Global terrestrial biodiversity hotspots (GBH) represent areas featuring exceptional concentrations of endemism and habitat loss in the world. Unfortunately, geospatial data of natural habitats of the GBHs are often outdated, imprecise, and coarse, and need updating for improved management and protection actions. Recent developments in satellite image availability, combined with enhanced machine learning algorithms and computing capacity, enable cost-efficient updating of geospatial information of these already severely fragmented habitats. This study aimed to develop a more accurate method for mapping closed canopy evergreen natural forest (CCEF) of the Eastern Arc Mountains (EAM) ecoregion in Tanzania and Kenya, and to update the knowledge on its spatial extent, level of fragmentation, and conservation status. We tested 1023 model possibilities stemming from a combination of Sentinel-1 (S1) and Sentinel-2 (S2) satellite imagery, spatial texture of S1 and S2, seasonality derived from Landsat-8 time series, and topographic information, using random forest modelling approach. We compared the best CCEF model with existing spatial forest products from the EAM through independent accuracy assessment. Finally, the CCEF model was used to estimate the fragmentation and conservation coverage of the EAM. The CCEF model has moderate accuracy measured in True Skill Statistic (0.57), and it clearly outperforms other similar products from the region. Based on this model, there are about 296,000 ha of Eastern Arc Forests (EAF) left. Furthermore, acknowledging small forest fragments (1-10 ha) implies that the EAFs are more fragmented than previously considered. Currently, the official protection of EAFs is disproportionally targeting well-studied mountain blocks, while less known areas and small fragments are underrepresented in the protected area network. Thus, the generated CCEF model should be used to design updates and more informed and detailed conservation allocation plans to balance this situation. The results highlight that spatial texture of S2, seasonality, and topography are the most important variables describing the EAFs, while spatial texture of S1 increases the model performance slightly. All in all, our work demonstrates that recent developments in Earth observation allows significant enhancements in mapping, which should be utilized in areas with outstanding biodiversity values for better forest and conservation planning.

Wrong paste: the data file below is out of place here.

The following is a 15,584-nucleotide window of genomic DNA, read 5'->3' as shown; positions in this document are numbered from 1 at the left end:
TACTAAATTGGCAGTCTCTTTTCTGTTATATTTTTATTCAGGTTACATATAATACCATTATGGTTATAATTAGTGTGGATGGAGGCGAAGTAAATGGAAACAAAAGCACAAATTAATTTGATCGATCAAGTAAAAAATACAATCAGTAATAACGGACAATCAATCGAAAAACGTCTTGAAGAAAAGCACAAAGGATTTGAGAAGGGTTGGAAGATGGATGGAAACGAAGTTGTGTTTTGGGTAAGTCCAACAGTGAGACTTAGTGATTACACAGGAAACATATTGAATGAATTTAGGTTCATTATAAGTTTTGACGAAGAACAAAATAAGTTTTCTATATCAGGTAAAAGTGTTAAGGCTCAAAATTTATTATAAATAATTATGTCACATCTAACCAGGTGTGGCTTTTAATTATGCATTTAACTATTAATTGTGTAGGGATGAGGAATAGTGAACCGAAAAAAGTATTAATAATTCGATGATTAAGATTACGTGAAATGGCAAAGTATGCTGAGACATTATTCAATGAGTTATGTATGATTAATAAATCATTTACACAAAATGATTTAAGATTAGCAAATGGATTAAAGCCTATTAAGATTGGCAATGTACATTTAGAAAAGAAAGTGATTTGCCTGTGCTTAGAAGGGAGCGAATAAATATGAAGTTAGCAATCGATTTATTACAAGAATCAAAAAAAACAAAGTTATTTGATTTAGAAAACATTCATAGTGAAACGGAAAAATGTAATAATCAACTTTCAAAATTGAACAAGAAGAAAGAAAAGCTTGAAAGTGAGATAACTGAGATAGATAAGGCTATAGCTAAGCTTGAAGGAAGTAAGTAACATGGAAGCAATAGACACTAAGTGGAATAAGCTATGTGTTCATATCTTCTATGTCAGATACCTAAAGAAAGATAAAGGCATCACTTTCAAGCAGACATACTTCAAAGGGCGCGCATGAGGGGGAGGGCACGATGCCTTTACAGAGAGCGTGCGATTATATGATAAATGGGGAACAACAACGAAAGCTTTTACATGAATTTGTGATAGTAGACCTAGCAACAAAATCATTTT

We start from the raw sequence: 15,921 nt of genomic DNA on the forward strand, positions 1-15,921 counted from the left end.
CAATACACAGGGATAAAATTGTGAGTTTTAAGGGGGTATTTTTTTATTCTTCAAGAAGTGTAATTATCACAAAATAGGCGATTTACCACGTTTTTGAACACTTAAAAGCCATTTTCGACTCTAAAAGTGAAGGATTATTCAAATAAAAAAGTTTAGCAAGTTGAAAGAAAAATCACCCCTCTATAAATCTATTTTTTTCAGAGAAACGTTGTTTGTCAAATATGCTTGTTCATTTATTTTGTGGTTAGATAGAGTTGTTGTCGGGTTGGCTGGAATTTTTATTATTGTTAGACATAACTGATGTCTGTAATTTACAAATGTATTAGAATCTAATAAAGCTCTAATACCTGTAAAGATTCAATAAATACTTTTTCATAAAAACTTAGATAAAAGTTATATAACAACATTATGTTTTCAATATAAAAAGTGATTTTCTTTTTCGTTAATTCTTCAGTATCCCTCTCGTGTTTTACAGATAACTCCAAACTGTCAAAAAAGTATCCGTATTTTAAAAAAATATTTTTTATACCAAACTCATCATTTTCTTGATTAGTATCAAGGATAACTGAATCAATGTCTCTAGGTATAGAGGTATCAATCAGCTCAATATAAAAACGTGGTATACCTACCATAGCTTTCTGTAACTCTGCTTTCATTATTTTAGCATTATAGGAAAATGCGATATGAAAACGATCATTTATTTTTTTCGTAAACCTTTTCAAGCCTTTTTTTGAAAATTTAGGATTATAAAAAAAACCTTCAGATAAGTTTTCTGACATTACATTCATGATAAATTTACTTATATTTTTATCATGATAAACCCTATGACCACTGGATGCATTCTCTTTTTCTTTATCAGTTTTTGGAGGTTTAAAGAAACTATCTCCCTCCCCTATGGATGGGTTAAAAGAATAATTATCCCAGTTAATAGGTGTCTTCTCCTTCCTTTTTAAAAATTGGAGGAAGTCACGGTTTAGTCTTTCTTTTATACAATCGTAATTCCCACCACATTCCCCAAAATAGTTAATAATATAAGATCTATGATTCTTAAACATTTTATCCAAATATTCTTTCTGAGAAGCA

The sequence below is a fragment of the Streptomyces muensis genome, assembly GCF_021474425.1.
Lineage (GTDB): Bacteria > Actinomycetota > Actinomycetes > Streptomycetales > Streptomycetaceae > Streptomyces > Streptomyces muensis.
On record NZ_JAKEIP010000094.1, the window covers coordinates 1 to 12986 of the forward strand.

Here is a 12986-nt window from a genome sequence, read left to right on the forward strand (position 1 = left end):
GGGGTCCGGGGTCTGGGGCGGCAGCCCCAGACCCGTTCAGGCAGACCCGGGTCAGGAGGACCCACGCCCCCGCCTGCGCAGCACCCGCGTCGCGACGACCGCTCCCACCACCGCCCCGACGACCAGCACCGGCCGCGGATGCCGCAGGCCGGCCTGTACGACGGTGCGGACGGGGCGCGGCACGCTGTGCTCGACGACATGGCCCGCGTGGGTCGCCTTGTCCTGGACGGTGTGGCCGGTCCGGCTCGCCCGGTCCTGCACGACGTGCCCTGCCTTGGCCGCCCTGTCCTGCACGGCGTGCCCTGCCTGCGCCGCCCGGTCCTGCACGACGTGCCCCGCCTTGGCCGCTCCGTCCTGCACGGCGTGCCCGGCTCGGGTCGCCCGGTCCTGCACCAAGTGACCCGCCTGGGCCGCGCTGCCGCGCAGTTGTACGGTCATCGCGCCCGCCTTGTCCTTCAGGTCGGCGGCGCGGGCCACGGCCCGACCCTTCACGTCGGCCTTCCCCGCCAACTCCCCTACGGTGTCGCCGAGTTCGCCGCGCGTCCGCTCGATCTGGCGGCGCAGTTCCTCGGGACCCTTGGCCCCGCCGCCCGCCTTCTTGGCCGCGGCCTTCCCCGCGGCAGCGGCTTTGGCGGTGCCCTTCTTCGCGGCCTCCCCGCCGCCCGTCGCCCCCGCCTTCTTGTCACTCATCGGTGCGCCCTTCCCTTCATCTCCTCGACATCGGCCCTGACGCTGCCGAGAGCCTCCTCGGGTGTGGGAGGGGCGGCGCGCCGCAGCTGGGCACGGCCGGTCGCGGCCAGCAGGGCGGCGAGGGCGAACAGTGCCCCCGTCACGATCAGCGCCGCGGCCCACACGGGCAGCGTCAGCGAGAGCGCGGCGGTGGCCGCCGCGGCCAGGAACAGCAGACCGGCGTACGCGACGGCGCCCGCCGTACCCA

• Lafuma, Fabien; Corfe, Ian; Clavel, Julien; Di-Poi, Nicolas (2021)